With world shut down around us the uplifting role that wildlife plays in our lives becomes more vital than ever. So, for my own sanity as much as anything, I’m going to keep a daily diary of what I find around my garden. Photograph the wildlife you can see from your window or in your garden and post your pictures on the ‘Sussex Wildlife Trust Nature Table’ page.
I spent a lot of time over the Easter weekend hacking through the jungle of Pendulous Sedge that has grown up around our pond. Over the past few years it’s really taken over and has become so dense that hardly any light was getting to the pond itself. Today, for the first time in years, I can actually see the pond and it looks so much healthier with some light and warmth upon it.
I was admiring it this morning when I saw that the first Large Red Damselflies were emerging. These incredible insects would have spent the last two years in their larval stage as vicious Alien-like predators in the bottom of the pond. Now they are climbing out of the murky depths, bursting out of their larval skins and emerging as beautiful damselflies. I was trying to get a photo of one while it grabbed onto a rush and dried its wings before its first flight. Damselflies are tricky blighters to photograph. They are so slender that the camera seems to find it hard to focus on them. I did get one photo that was (sort of) in focus.
...But most of the time the camera kept focussing on the far bank of the pond.
And it was there, on the pond's distant shore, that I could have sworn I saw something moving. I zoomed in with the camera and took a photo of this.
Oh. My. God. There was a Grass Snake sunbathing on the edge of my pond! It coolly slid off the bank and under the water. I could see it swimming below the surface and, as it came up for air, I managed to get another snap before it submerged again and I lost it. This is only the second time in eight years I've seen a snake in the garden.
When I was a boy I thought you could only find snakes in the deepest, darkest jungles. I used to love watching those black and white Tarzan movies starring actor (and Olympic swimmer) Johnny Weissmuller (here). In those movies snakes would hang off every African jungle branch. There was something about them I found seductive and exotic. Something else I found seductive and exotic was Annabella Lwin, singer of new-wave pop group Bow Wow Wow. I can clearly remember seeing her on Top of the Pops back in 1982 singing "Go wild in the country, where snakes in the grass are absolutely free" (here). Next morning Annabella was the talk of the playground, but it was that chorus that stuck with me; a clarion call for early eighties urbanites to get out into the wild...and find some snakes.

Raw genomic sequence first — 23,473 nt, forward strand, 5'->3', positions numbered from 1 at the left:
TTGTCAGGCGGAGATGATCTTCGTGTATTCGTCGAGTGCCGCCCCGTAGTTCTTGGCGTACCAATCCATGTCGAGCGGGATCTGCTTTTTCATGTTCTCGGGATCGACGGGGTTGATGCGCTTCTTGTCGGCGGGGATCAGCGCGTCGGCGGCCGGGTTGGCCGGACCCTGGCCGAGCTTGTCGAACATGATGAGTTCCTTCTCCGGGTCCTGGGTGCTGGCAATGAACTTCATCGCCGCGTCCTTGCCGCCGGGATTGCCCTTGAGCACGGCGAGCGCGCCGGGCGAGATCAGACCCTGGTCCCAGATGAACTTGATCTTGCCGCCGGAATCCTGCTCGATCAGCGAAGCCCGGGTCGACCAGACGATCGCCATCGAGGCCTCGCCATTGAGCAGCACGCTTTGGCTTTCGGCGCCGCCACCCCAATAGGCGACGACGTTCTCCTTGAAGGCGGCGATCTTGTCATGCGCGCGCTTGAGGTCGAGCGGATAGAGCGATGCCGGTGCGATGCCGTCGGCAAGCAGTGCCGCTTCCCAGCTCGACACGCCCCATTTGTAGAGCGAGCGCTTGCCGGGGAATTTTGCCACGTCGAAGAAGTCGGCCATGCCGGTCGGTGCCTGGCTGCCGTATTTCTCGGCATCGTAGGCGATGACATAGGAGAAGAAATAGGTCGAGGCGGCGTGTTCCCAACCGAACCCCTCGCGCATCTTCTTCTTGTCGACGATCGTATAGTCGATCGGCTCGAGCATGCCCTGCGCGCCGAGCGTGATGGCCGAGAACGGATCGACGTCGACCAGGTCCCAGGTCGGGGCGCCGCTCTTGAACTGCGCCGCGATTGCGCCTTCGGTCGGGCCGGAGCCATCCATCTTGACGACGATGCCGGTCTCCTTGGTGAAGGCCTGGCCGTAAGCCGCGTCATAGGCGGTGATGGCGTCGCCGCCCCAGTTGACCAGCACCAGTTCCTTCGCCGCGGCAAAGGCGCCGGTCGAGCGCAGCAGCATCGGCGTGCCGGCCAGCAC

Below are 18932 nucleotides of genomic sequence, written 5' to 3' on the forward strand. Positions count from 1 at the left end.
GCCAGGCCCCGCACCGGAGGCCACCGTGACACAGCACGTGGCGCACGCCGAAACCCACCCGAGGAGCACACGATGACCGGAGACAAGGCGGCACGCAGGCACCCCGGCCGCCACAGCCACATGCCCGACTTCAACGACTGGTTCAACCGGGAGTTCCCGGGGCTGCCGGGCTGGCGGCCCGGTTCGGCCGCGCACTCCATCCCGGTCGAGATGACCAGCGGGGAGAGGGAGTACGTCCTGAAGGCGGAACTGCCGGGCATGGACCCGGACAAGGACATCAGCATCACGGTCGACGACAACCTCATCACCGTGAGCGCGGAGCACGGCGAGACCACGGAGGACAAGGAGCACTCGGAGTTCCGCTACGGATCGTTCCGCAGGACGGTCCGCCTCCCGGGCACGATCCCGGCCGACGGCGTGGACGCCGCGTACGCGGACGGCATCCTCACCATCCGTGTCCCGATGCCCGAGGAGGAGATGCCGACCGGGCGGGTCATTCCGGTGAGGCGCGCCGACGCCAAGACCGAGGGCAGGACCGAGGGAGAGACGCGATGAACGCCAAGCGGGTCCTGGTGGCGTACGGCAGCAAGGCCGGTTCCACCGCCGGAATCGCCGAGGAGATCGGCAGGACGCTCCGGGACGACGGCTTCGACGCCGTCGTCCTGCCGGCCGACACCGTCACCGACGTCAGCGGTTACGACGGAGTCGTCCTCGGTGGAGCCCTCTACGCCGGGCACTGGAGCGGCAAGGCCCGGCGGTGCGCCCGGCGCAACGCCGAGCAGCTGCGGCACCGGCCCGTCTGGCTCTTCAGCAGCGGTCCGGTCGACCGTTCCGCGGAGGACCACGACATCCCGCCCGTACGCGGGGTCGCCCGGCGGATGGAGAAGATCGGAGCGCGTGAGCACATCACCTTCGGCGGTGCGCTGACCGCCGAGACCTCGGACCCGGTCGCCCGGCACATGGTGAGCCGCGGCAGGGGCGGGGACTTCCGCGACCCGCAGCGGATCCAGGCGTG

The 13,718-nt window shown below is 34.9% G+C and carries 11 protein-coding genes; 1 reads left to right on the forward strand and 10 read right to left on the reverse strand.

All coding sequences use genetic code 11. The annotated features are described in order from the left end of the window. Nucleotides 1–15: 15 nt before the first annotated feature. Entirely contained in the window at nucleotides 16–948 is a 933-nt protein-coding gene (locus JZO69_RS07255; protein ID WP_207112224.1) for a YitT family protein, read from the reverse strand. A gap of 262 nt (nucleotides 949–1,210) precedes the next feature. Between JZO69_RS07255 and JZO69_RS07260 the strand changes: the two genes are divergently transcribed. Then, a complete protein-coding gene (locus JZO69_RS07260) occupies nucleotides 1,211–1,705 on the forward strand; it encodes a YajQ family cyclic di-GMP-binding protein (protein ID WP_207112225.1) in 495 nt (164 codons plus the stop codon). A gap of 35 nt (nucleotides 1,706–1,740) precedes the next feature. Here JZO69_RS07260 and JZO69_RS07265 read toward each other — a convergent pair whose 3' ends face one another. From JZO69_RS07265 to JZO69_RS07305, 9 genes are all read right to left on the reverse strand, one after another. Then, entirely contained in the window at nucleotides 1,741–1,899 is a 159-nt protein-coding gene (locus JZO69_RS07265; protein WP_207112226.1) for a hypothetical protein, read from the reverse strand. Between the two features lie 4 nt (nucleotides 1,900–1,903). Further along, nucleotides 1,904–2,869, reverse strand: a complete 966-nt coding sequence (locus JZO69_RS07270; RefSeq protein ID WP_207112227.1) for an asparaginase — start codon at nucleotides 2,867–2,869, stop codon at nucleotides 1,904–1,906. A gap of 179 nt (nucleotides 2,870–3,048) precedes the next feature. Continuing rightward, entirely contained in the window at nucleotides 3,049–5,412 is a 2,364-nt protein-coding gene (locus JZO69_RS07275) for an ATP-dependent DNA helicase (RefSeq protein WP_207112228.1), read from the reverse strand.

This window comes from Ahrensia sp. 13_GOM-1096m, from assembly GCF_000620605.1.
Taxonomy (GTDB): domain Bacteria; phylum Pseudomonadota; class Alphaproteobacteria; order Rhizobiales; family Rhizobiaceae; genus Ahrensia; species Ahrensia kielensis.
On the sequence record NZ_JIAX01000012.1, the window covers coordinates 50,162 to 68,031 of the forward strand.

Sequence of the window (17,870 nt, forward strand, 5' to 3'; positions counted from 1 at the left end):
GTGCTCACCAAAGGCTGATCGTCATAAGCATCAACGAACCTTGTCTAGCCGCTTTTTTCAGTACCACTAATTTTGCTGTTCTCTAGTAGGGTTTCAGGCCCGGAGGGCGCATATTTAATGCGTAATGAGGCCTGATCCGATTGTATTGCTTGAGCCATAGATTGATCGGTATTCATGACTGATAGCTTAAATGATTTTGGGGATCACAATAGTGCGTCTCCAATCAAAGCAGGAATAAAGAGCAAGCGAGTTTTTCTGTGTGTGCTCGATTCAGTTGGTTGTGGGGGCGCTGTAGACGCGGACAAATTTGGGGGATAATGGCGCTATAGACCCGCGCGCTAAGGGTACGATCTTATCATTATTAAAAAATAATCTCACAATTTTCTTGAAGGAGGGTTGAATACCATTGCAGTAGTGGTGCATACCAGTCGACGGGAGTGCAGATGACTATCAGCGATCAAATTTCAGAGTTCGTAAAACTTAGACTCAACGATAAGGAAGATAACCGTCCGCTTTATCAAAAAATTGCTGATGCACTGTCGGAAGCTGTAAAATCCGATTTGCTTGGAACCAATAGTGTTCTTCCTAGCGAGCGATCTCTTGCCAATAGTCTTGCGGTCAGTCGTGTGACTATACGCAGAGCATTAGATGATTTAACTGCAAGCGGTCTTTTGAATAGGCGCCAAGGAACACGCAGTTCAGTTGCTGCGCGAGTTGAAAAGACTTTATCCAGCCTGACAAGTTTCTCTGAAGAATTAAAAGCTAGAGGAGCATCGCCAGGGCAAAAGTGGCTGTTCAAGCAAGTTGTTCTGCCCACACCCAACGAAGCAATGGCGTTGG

It turned out Annabella was ecologically correct. There are absolutely three snakes in the English countryside. The Smooth Snake lives on the sandy heaths of the South. It's found at a few locations in Sussex where it has been introduced. The Adder can be seen in our county's drier habitats: the South Downs and heathland. But the Grass Snake is the species you may be lucky enough to see in your garden.
The Grass Snake really is a gorgeous creature. Mesmerising eyes, sleek scales of olive-green and a series of stripes along its flanks. For a cold-blooded reptile it sure looks hot. A key identification feature is that yellow collar encircling the back of its head.
(Grass Snake, photo by Derek Middleton)
Just a few years back genetic research discovered that our Grass Snakes differ from other European Grass Snakes and so our Grass Snake has been renamed Barred Grass Snake. Either way Grass Snakes have been rather short-changed when it comes to their name. Sure, they can slither through the grass but their real talent is that they are amazing swimmers (a bit like Johnny Weissmuller who performed better as swimmer in the Olympic pool than as Tarzan on dry land). Surely Water Snake or even Swimmy Snake (or Weissmuller's Snake?) would be a more suitable name. You’ll find Grass Snakes gliding through the wet ditches and dykes (and my garden pond) where they hunt for their favourite food: frogs, toads and newts.
(Grass Snake, photo by Alan Humphries)
But these amphibious feasts really pile on the pounds, so when their snakeskin suits become too tight, they slip their skin to reveal a larger shiny set of scales underneath. They undertake several costume changes each year and can grow to an impressive size. Two-three foot is typical for an adult Grass Snake. Of course they’re nothing be scared of. Grass Snakes freak out if threatened and they either pretend to be dead, hiss a lot or “release a pungent, foul-smelling substance from their anal gland”. In July the female snake excavates a chamber in a mound of decaying vegetation – a compost heap is perfect. Inside she lays 5-20 leathery eggs and the heap’s heat and humidity cook them to perfection. Set your egg timer for ten weeks and you’ll return to find pencil sized snakes emerging into the world.
For now I'm just thrilled to know I have a snake sunbathing in my garden. It was certainly worth a weekend cutting back all that shady sedge and letting some sunshine into to the pond.
I have a compost heap in a dark corner of the garden but now I'm thinking about creating another compost heap just for my snakes so I've been looking online. Apparently a Grass Snake Compost Heap needs to be as big as possible, in a sunny spot (close to a hedge or ground cover) and made of compost, kitchen waste, grass cuttings, manure, dead leaves or sawdust.
It seems a base layer of twigs and small branches is a good idea too.
I should avoid turning the heap between mid-June and late September, as that's when the eggs and young may be inside.
OK, sounds like a little future project for me. Another thing to take my mind off the pandemic.